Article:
Over a period of almost four centuries, four milion Africans were transported to North America and the Caribbean Islands in the Atlantic slave trade. Captured from their homeland and seperated from their tribes and families they were enslaved in a new world, where all familiar customs were absent. The African diaspora is the story of how Africans, though scattered disperesed, managed to retain their traditions and reform their identities in a new world. Elements of African culture such as religion, language, and folklore endured and were their links to their past lives. In the process of americanization, Africans formed another culture known as Afro-Americans or Creoles.
The transatlantic slave trade was the largest forced migration in the world. It created permanent ties between Africa and North America. Africans were shipped from many regions of Africa but mostly from those areas along the coast. The Bantu, along the Guinea coast had largest homogenous culture followed by the Mande, thus the culture of African-Americans was influenced the most by the people of these regions.
In the colonies the economic demand for slaves and the demographics of the slave population had an enormous effect on the developement of Afro-American culture. Never did their exist one Afro-American culture, for each area had a different social, economic, and political relience on slavery, which characterized a unique slave culture. For example, areas that depended on plantation farming such as the deep South and the Chesepeake had a huge number of slaves, while in comparison the North had relitively few slaves. As a result, the southern colonies more frequently imported new African slaves which constantly re-established African traditions. Each area in the colonies had the developement of a specific Afro-American culture.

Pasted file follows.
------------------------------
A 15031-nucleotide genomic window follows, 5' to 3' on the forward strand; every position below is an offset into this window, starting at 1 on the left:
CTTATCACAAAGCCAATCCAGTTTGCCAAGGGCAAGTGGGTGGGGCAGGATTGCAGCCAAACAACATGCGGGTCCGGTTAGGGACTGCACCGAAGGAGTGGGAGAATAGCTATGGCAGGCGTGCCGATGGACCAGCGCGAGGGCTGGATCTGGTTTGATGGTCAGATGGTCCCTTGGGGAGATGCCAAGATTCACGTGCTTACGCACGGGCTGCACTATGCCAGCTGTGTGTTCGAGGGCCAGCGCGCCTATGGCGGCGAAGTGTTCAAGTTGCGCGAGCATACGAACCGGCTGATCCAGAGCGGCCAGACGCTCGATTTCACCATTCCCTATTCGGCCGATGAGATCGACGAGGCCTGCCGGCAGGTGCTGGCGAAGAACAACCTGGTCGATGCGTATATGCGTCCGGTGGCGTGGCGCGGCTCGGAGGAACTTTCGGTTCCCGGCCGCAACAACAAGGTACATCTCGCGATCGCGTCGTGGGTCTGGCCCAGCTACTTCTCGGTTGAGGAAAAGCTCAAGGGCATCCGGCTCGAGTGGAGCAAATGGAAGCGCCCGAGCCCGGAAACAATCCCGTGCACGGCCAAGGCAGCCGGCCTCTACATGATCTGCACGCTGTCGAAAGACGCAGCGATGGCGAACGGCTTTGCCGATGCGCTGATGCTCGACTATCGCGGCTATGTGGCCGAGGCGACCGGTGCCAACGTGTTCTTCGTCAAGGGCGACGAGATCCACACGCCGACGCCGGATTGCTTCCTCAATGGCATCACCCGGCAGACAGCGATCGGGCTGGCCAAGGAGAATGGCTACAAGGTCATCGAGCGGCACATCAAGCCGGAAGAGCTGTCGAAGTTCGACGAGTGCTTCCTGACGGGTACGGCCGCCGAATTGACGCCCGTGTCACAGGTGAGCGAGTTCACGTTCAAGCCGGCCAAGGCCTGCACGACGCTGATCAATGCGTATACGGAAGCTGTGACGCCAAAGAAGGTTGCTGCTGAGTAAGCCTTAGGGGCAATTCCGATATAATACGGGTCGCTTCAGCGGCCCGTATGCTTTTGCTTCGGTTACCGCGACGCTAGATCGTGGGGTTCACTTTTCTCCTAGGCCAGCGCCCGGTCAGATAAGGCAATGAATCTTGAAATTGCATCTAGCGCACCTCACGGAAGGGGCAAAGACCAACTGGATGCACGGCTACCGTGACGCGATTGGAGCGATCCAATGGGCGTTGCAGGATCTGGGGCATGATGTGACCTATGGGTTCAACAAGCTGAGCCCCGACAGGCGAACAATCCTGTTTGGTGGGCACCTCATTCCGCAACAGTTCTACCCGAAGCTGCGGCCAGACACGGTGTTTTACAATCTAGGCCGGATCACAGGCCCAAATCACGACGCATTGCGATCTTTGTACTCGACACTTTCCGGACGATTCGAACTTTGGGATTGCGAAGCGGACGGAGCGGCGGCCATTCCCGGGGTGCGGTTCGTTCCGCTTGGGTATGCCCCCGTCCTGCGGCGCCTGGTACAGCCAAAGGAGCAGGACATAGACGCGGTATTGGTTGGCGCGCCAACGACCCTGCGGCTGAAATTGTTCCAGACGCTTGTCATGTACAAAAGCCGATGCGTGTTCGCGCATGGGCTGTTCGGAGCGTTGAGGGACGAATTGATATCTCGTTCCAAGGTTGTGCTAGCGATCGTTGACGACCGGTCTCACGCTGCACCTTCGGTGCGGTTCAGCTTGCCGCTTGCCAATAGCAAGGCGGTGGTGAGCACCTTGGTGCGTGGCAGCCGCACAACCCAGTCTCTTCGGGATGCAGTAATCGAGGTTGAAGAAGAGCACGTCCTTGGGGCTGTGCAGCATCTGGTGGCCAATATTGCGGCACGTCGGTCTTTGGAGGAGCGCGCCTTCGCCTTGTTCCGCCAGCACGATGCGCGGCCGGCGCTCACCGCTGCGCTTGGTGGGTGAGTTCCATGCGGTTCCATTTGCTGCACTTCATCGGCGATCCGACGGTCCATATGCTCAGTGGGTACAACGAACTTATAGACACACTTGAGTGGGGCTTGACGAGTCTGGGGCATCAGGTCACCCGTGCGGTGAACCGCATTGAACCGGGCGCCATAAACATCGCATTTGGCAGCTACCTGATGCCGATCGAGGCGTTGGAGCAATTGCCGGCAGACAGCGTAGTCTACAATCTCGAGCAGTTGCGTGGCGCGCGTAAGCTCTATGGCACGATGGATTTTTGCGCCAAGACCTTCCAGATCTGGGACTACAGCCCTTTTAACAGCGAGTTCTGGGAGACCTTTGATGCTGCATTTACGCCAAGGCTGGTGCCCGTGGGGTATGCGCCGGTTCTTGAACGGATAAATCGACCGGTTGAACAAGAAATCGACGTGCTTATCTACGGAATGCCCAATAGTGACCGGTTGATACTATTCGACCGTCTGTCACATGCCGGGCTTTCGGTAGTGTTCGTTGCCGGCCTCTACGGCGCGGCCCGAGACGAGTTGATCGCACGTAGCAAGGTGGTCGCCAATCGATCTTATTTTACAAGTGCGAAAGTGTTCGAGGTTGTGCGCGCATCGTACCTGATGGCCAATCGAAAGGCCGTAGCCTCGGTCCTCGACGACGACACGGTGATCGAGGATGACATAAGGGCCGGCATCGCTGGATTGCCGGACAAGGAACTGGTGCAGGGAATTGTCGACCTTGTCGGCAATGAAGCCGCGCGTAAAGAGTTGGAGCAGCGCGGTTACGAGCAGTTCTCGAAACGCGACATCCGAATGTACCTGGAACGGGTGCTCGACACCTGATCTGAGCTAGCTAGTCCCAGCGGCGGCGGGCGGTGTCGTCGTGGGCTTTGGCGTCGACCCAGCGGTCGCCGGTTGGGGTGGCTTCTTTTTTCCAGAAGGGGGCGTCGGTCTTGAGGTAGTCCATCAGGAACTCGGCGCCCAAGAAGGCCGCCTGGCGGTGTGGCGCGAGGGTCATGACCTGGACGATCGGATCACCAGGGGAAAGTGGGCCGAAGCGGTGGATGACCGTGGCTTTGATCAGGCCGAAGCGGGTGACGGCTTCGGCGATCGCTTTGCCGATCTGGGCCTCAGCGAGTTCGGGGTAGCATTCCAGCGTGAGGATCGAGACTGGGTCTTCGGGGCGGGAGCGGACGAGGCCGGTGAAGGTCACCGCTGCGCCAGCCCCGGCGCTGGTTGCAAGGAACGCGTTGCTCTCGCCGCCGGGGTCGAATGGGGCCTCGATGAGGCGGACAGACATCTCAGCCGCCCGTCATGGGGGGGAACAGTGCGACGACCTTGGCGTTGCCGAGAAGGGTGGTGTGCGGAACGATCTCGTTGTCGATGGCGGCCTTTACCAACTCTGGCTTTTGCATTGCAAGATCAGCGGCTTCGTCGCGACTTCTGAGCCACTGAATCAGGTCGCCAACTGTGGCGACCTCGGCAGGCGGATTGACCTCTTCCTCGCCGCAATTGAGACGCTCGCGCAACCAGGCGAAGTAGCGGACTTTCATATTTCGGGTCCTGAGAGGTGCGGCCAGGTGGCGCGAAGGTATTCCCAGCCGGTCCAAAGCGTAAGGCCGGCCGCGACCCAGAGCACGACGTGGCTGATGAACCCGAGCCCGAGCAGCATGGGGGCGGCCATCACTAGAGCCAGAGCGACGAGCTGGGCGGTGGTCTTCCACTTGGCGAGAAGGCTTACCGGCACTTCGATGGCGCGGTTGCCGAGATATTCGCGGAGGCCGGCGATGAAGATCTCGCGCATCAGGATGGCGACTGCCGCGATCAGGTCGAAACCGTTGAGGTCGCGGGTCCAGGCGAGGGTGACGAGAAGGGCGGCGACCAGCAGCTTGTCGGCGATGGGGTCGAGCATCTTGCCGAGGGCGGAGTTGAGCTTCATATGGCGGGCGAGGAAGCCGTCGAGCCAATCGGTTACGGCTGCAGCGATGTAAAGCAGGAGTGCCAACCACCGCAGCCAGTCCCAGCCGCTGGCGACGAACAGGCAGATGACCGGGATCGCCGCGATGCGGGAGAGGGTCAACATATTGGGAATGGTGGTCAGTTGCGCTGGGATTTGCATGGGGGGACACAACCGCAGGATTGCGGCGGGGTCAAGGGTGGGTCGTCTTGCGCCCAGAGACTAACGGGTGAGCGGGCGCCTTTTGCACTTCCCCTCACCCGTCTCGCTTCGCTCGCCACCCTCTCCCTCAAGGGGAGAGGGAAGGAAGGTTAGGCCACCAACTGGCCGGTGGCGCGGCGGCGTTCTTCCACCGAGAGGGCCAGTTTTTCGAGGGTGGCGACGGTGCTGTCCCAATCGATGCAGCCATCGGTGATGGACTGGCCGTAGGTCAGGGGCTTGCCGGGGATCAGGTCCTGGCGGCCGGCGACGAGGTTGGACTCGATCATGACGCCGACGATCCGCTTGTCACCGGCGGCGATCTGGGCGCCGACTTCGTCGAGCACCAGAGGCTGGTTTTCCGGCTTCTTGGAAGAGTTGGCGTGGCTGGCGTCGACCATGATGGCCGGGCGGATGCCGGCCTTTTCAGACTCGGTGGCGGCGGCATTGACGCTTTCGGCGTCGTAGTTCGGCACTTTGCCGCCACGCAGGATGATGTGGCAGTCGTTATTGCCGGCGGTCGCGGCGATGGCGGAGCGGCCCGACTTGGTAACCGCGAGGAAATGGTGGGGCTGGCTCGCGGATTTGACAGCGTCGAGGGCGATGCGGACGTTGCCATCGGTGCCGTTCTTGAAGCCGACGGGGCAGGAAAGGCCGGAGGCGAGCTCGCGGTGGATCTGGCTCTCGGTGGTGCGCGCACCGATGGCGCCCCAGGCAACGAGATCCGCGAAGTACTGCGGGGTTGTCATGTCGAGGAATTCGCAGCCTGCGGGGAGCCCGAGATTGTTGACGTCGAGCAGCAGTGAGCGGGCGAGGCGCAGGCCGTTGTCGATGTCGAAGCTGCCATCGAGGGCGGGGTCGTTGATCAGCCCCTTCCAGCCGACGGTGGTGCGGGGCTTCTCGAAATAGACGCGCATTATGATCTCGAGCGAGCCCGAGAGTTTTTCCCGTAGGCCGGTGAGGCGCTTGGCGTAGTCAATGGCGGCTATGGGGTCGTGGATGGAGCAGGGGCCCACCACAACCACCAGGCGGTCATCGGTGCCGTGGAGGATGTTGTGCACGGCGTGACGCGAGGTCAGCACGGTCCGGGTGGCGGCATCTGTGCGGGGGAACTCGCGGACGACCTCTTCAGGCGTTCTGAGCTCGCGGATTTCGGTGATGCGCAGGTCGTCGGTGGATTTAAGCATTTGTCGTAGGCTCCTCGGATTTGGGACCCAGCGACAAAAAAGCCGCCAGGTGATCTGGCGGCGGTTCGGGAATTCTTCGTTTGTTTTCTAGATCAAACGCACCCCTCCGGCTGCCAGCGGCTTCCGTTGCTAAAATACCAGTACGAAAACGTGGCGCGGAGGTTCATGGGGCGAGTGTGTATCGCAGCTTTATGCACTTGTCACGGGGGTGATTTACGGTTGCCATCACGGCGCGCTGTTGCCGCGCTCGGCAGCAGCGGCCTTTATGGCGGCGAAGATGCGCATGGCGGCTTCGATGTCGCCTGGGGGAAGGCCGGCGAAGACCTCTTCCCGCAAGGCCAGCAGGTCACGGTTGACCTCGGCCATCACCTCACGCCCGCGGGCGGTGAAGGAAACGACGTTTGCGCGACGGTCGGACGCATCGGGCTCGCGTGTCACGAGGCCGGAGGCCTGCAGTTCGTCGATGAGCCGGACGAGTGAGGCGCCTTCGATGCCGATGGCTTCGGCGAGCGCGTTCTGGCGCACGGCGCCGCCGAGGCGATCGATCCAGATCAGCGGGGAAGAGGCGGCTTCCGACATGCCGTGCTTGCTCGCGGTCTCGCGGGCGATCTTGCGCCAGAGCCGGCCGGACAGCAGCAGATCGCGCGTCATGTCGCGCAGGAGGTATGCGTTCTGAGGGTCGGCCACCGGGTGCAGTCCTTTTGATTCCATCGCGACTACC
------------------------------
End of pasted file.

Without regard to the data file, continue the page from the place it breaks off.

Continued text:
Though Afro-American culture was specific to each area, there were several general cultural themes that ran throughout the Afro-American population in the colonies, one was religion. Christianinty is an execellent example of how Africans merged their own beliefs with the existing religion, and produced a theology of their own. Christianity spread rapidly throughout the slave communities during the Great Awakening, a surgence of evangelical Christianiy which swept the colonies. This movement illuminated the mystical and magical elements of Christianinty, a side which the Africans could understand and identify with. It is ironic, for white slaveholders originally used Christianinty as a tool to perpetuate obedience and docility in slaves; yet, Africans recognized the hypocrsy in the white's version of Christianity, realizing they were equal in God's eyes. Africans took the tool ment to manipulate them and used Christianinty to give them hope for the future and to strenghten their bonds between one another. While slaves were Christianized and assimilated to white culture they kept elements of their native culture alive.